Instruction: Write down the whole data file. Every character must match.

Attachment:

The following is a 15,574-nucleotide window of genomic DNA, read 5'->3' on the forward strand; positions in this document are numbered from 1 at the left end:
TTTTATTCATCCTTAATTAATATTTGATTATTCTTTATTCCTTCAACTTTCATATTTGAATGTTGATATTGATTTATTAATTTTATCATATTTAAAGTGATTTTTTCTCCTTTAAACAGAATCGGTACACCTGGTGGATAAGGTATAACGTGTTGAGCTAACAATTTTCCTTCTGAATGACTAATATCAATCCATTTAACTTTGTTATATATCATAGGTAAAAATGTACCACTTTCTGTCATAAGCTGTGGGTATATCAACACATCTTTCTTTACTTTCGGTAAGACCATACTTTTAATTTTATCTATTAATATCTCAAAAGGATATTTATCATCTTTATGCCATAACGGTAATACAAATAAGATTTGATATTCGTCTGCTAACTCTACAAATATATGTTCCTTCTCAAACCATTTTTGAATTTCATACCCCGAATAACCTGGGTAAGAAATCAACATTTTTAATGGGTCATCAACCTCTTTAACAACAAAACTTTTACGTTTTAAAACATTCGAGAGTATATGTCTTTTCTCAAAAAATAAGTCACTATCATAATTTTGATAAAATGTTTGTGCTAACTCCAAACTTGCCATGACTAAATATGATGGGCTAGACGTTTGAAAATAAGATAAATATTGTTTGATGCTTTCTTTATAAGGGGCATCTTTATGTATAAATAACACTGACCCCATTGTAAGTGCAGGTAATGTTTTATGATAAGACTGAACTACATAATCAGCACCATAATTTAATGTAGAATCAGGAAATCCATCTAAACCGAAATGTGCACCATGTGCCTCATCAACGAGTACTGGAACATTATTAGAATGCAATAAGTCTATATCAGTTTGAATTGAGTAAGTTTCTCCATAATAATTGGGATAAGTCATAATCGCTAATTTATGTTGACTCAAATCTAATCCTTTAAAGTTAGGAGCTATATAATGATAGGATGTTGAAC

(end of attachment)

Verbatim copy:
The following is a 15,574-nucleotide window of genomic DNA, read 5'->3' on the forward strand; positions in this document are numbered from 1 at the left end:
TTTTATTCATCCTTAATTAATATTTGATTATTCTTTATTCCTTCAACTTTCATATTTGAATGTTGATATTGATTTATTAATTTTATCATATTTAAAGTGATTTTTTCTCCTTTAAACAGAATCGGTACACCTGGTGGATAAGGTATAACGTGTTGAGCTAACAATTTTCCTTCTGAATGACTAATATCAATCCATTTAACTTTGTTATATATCATAGGTAAAAATGTACCACTTTCTGTCATAAGCTGTGGGTATATCAACACATCTTTCTTTACTTTCGGTAAGACCATACTTTTAATTTTATCTATTAATATCTCAAAAGGATATTTATCATCTTTATGCCATAACGGTAATACAAATAAGATTTGATATTCGTCTGCTAACTCTACAAATATATGTTCCTTCTCAAACCATTTTTGAATTTCATACCCCGAATAACCTGGGTAAGAAATCAACATTTTTAATGGGTCATCAACCTCTTTAACAACAAAACTTTTACGTTTTAAAACATTCGAGAGTATATGTCTTTTCTCAAAAAATAAGTCACTATCATAATTTTGATAAAATGTTTGTGCTAACTCCAAACTTGCCATGACTAAATATGATGGGCTAGACGTTTGAAAATAAGATAAATATTGTTTGATGCTTTCTTTATAAGGGGCATCTTTATGTATAAATAACACTGACCCCATTGTAAGTGCAGGTAATGTTTTATGATAAGACTGAACTACATAATCAGCACCATAATTTAATGTAGAATCAGGAAATCCATCTAAACCGAAATGTGCACCATGTGCCTCATCAACGAGTACTGGAACATTATTAGAATGCAATAAGTCTATATCAGTTTGAATTGAGTAAGTTTCTCCATAATAATTGGGATAAGTCATAATCGCTAATTTATGTTGACTCAAATCTAATCCTTTAAAGTTAGGAGCTATATAATGATAGGATGTTGAAC